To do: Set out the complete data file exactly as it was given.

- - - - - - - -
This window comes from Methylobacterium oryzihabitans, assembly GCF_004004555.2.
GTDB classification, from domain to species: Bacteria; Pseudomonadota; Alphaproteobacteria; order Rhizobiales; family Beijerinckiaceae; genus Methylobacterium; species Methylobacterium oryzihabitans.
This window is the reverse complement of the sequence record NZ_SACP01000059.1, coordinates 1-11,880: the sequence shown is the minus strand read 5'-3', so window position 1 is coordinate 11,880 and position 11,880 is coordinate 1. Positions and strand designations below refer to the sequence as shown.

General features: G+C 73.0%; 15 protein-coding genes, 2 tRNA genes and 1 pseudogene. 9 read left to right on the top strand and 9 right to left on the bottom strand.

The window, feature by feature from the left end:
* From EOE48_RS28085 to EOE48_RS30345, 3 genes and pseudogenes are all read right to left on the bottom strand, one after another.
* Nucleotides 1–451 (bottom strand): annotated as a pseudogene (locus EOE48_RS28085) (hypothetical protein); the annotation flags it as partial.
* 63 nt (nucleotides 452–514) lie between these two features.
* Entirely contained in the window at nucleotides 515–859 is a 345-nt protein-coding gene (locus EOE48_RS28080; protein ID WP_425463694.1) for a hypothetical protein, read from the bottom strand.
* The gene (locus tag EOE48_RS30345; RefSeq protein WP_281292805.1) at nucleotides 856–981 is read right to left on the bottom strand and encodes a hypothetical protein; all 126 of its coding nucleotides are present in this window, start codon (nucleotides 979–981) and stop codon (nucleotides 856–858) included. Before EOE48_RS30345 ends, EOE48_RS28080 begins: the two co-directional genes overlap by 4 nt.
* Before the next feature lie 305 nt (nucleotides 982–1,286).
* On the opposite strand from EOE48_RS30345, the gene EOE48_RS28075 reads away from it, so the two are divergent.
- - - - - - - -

This window comes from Methylobacterium oryzihabitans, assembly GCF_004004555.2.
GTDB classification, from domain to species: Bacteria; Pseudomonadota; Alphaproteobacteria; order Rhizobiales; family Beijerinckiaceae; genus Methylobacterium; species Methylobacterium oryzihabitans.
This window is the reverse complement of the sequence record NZ_SACP01000059.1, coordinates 1-11,880: the sequence shown is the minus strand read 5'-3', so window position 1 is coordinate 11,880 and position 11,880 is coordinate 1. Positions and strand designations below refer to the sequence as shown.

General features: G+C 73.0%; 15 protein-coding genes, 2 tRNA genes and 1 pseudogene. 9 read left to right on the top strand and 9 right to left on the bottom strand.

The window, feature by feature from the left end:
* From EOE48_RS28085 to EOE48_RS30345, 3 genes and pseudogenes are all read right to left on the bottom strand, one after another.
* Nucleotides 1–451 (bottom strand): annotated as a pseudogene (locus EOE48_RS28085) (hypothetical protein); the annotation flags it as partial.
* 63 nt (nucleotides 452–514) lie between these two features.
* Entirely contained in the window at nucleotides 515–859 is a 345-nt protein-coding gene (locus EOE48_RS28080; protein ID WP_425463694.1) for a hypothetical protein, read from the bottom strand.
* The gene (locus tag EOE48_RS30345; RefSeq protein WP_281292805.1) at nucleotides 856–981 is read right to left on the bottom strand and encodes a hypothetical protein; all 126 of its coding nucleotides are present in this window, start codon (nucleotides 979–981) and stop codon (nucleotides 856–858) included. Before EOE48_RS30345 ends, EOE48_RS28080 begins: the two co-directional genes overlap by 4 nt.
* Before the next feature lie 305 nt (nucleotides 982–1,286).
* On the opposite strand from EOE48_RS30345, the gene EOE48_RS28075 reads away from it, so the two are divergent.